Does anyone else see an issue with this? I'm assuming this is roughly correct, that a decent arena manager can make a profit of about $107,000 per non-hockey event.

Now RSE comes in here and a huge part of their "extra revenue streams" to the city is to charge a $5 surcharge on all non-hockey events. Won't $5 a ticket eat a very large amount of that $107,000 profit for each non-hockey event? Won't this make it far less feasible for RSE to host non-hockey events at Jobbing? If they aren't making a (decent) profit off each non-hockey event, why host non-hockey events in the first place? They have no incentive to do so, especially when there's very little (or no) profit to be had by the manager, and all of the "upside" (ticket surcharges and most of the parking income) goes to the city?

Not to mention, tickets might be much harder to sell if everyone is forced to pay $15 to park for the non-hockey events. It is now far riskier for an arena manager to host non hockey events becuase it is much more difficult to generate a profit for that manager, with surcharges and parking charges both decreasing demand and syphoning off money to that flows to the city.

This looks like it's set up to run NHL style where the arena hosts hockey and not much else. RSE has very little incentive to host non-hockey events as their profit margins are very small, yet Glendale depends heavily on the alleged non-hockey event revenue to close the gap.

Five years of doom and gloom, very few events, scare Glendale into thinking that hockey is their only hope for not having to "board up the arena" and then tear up the lease and demand $20 million a year instead of $15 million a year. That's where this seems to be going.

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07-08-2013, 08:44 AM
  #193
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Originally Posted by CGG View Post
Now RSE comes in here and a huge part of their "extra revenue streams" to the city is to charge a $5 surcharge on all non-hockey events. Won't $5 a ticket eat a very large amount of that $107,000 profit for each non-hockey event? Won't this make it far less feasible for RSE to host non-hockey events at Jobbing? If they aren't making a (decent) profit off each non-hockey event, why host non-hockey events in the first place? They have no incentive to do so, especially when there's very little (or no) profit to be had by the manager, and all of the "upside" (ticket surcharges and most of the parking income) goes to the city?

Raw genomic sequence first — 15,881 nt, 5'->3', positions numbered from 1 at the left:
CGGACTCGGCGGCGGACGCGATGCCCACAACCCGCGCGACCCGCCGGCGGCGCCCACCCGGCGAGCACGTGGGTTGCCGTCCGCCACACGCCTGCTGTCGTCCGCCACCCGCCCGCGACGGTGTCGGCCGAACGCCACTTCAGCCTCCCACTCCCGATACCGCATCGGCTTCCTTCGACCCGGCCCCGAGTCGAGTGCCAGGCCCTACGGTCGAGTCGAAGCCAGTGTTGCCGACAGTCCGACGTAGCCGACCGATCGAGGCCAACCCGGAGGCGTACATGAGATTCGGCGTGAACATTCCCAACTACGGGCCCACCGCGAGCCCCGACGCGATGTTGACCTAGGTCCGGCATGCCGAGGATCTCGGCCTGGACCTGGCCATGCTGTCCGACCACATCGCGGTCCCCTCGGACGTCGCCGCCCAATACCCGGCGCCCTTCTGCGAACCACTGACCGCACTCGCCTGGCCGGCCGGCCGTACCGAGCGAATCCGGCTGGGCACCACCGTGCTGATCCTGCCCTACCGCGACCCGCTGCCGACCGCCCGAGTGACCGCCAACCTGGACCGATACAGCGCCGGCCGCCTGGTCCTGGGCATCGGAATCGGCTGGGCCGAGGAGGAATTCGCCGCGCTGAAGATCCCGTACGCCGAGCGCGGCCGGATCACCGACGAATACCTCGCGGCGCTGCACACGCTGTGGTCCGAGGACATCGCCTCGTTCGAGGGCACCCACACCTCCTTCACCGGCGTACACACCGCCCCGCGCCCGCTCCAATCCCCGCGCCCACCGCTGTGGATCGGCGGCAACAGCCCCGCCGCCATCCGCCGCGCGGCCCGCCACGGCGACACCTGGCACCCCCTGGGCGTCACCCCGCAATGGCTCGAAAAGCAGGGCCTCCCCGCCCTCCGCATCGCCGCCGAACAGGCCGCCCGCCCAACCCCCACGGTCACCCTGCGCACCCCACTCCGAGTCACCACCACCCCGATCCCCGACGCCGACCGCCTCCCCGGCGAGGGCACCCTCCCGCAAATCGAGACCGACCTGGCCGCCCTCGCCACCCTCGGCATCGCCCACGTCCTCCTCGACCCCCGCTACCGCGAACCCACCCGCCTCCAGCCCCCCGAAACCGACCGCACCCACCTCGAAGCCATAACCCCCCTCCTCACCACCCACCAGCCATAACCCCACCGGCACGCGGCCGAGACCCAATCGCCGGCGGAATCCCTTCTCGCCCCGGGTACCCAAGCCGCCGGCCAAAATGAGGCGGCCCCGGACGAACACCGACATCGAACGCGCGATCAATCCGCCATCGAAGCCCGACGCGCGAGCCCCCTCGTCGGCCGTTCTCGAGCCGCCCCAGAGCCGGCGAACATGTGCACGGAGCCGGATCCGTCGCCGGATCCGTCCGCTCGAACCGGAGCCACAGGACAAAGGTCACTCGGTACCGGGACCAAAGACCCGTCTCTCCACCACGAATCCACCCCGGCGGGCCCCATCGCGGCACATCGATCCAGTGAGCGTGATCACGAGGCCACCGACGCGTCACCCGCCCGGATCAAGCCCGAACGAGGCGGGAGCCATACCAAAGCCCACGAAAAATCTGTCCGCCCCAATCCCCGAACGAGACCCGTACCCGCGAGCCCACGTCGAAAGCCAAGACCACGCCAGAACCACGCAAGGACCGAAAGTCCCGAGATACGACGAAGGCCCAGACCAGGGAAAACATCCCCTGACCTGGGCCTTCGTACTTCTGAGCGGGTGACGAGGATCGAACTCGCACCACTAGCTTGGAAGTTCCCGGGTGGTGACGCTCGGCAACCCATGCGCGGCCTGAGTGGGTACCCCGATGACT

So long as there is profit to be had, they will host events. You could cut that number in half and it'd be worth it. We don't know the details of the arrangement with Global Spectrum, so I'm not going to speculate. A $5 surcharge does't make concert tickets and the like less palatable. Ever used Ticketmaster? Parking is also more of a concern for hockey than it is one time events. Anyone who goes to the downtown venues (USAC, Comerica, Chase etc...) has to pay for parking, so it's not like it's a shock to the system. I'd be more concerned about how they plan to monetize parking that is split with Tanger & Westgate, although validation is an easy solution. I'm sure the shops and bars would put up with such a nuisance in exchange for having events.

Has anyone run the numbers at 17,000 to see if the even works in a best case scenario? I'd be curious to see that.

RSE looks like a waste of time to me. A debt bomb strapped to a bunch of Canadians who have no loyalty to the valley. I'd say the plan is for the league to buyback the team, then fold it or flip it with GTA2 being the end goal.

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07-08-2013, 09:50 AM
  #194
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This looks like it's set up to run NHL style where the arena hosts hockey and not much else. RSE has very little incentive to host non-hockey events as their profit margins are very small, yet Glendale depends heavily on the alleged non-hockey event revenue to close the gap.